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But even the proposal sitting before the Senate, which taxes these “Cadillac plans” less than the bill signed into law, expects to raise $32 billion during the 2018-19 period. The “fix” heavily penalizes health-insurance plans costing more than $10,200 for individuals and $27,500 for families — imposing a 40 percent excise tax on the value above those amounts.

Many of these “Cadillac plans” are held by union workers in the private sector and by state and local government workers. Most families of both groups earn well below $250,000.

While the excise tax will be directly paid by the insurance company, economists of all persuasions expect the costs to be passed along to policyholders.

Middle- and working-class Americans, Republicans say, also can expect to pay a big portion of the numerous fees that the health care bill will impose on the pharmaceutical industry ($27 billion from 2011 through 2019), on medical-device manufacturers ($20 billion from 2013 through 2019) and on health insurance providers ($60.1 billion from 2014 through 2019), and on indoor tanning services (a 10 percent excise tax).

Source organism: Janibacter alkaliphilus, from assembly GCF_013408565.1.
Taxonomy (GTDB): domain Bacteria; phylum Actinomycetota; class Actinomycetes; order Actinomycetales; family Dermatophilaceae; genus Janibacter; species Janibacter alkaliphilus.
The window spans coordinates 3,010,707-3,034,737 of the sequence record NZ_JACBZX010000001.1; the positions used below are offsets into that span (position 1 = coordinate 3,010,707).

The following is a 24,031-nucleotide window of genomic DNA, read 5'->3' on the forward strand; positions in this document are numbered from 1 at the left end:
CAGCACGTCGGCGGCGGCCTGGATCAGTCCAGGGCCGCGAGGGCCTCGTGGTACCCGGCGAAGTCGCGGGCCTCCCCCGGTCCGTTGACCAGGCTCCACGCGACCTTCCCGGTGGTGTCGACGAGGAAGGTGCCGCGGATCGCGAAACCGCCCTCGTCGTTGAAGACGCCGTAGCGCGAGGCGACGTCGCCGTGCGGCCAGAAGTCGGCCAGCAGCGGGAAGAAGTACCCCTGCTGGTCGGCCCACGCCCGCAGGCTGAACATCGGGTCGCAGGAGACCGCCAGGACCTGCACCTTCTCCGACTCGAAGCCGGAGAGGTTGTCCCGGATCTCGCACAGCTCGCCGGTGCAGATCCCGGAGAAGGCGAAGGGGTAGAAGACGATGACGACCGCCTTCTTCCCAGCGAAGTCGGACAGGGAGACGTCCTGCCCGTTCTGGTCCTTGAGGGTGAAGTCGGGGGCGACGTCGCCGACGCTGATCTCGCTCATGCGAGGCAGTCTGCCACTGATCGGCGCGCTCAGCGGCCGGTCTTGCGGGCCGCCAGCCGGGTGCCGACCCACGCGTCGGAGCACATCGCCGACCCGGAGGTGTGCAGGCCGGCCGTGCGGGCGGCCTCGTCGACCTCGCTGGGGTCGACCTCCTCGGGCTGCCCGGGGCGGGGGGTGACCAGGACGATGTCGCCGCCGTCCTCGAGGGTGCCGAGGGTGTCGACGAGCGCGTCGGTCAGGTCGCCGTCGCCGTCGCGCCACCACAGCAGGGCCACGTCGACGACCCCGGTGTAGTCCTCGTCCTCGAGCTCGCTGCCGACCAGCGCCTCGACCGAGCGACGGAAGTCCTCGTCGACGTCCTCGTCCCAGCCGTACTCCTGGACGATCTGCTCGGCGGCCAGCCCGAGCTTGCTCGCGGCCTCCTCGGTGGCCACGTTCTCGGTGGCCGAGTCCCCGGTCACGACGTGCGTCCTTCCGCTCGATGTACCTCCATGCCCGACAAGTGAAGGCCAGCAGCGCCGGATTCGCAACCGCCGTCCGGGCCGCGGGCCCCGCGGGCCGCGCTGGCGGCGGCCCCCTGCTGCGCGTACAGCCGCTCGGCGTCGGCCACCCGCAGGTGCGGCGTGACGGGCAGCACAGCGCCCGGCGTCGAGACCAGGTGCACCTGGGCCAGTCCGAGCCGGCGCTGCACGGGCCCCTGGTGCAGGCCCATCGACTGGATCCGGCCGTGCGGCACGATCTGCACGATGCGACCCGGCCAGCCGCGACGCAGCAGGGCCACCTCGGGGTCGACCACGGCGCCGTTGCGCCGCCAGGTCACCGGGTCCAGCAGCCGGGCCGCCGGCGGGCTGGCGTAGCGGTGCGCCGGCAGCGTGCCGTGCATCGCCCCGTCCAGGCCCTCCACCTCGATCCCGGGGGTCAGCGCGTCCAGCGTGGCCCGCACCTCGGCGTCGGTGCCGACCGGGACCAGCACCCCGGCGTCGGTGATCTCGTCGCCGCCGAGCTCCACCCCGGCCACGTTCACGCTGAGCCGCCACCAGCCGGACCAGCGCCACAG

The new law also limits deductions for medical care, requiring people, including middle-income households and seniors, to have spent more of their own money on health care expenses before they become tax-deductible. Currently, expenses above 7.5 percent of adjusted gross income can be deducted for tax purposes; the bill Mr. Obama signed raises that threshold to 10 percent of income.

The legislation imposes mandates on employers with more than 50 workers to provide health insurance to their workers and on individuals and families to carry health insurance. The bill would impose penalties on those employers ($52 billion from 2014 through 2019) and households ($17 billion from 2014 through 2019) who do not comply with the mandates.

In part because these penalties would be administered and enforced by the Internal Revenue Service, Republicans consider them taxes and violations of Mr. Obama’s campaign pledge.

The White House declined to respond to a request for comment on the charge that the president broke his promise not to raise taxes on middle-income households.